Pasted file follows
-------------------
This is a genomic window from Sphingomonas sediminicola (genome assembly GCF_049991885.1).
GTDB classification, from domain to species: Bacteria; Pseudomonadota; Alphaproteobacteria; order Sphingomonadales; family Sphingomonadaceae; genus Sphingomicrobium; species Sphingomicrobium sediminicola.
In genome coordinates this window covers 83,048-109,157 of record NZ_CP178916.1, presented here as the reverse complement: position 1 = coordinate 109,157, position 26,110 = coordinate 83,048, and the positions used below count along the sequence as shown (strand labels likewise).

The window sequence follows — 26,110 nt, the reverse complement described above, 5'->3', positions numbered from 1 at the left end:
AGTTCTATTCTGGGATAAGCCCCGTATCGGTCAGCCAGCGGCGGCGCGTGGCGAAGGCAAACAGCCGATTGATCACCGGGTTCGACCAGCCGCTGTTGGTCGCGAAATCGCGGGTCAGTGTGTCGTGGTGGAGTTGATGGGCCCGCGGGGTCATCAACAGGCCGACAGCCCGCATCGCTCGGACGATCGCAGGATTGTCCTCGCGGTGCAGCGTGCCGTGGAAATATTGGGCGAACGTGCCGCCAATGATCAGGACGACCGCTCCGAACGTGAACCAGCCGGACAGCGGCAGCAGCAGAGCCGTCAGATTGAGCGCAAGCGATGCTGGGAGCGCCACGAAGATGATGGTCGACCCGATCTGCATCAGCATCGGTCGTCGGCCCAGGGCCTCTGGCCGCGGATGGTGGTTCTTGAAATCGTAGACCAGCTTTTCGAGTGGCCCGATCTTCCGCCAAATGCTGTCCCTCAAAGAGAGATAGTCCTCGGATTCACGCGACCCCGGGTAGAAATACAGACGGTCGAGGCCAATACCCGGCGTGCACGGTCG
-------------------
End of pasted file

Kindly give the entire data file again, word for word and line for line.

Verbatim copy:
This is a genomic window from Sphingomonas sediminicola (genome assembly GCF_049991885.1).
GTDB classification, from domain to species: Bacteria; Pseudomonadota; Alphaproteobacteria; order Sphingomonadales; family Sphingomonadaceae; genus Sphingomicrobium; species Sphingomicrobium sediminicola.
In genome coordinates this window covers 83,048-109,157 of record NZ_CP178916.1, presented here as the reverse complement: position 1 = coordinate 109,157, position 26,110 = coordinate 83,048, and the positions used below count along the sequence as shown (strand labels likewise).

The window sequence follows — 26,110 nt, the reverse complement described above, 5'->3', positions numbered from 1 at the left end:
AGTTCTATTCTGGGATAAGCCCCGTATCGGTCAGCCAGCGGCGGCGCGTGGCGAAGGCAAACAGCCGATTGATCACCGGGTTCGACCAGCCGCTGTTGGTCGCGAAATCGCGGGTCAGTGTGTCGTGGTGGAGTTGATGGGCCCGCGGGGTCATCAACAGGCCGACAGCCCGCATCGCTCGGACGATCGCAGGATTGTCCTCGCGGTGCAGCGTGCCGTGGAAATATTGGGCGAACGTGCCGCCAATGATCAGGACGACCGCTCCGAACGTGAACCAGCCGGACAGCGGCAGCAGCAGAGCCGTCAGATTGAGCGCAAGCGATGCTGGGAGCGCCACGAAGATGATGGTCGACCCGATCTGCATCAGCATCGGTCGTCGGCCCAGGGCCTCTGGCCGCGGATGGTGGTTCTTGAAATCGTAGACCAGCTTTTCGAGTGGCCCGATCTTCCGCCAAATGCTGTCCCTCAAAGAGAGATAGTCCTCGGATTCACGCGACCCCGGGTAGAAATACAGACGGTCGAGGCCAATACCCGGCGTGCACGGTCG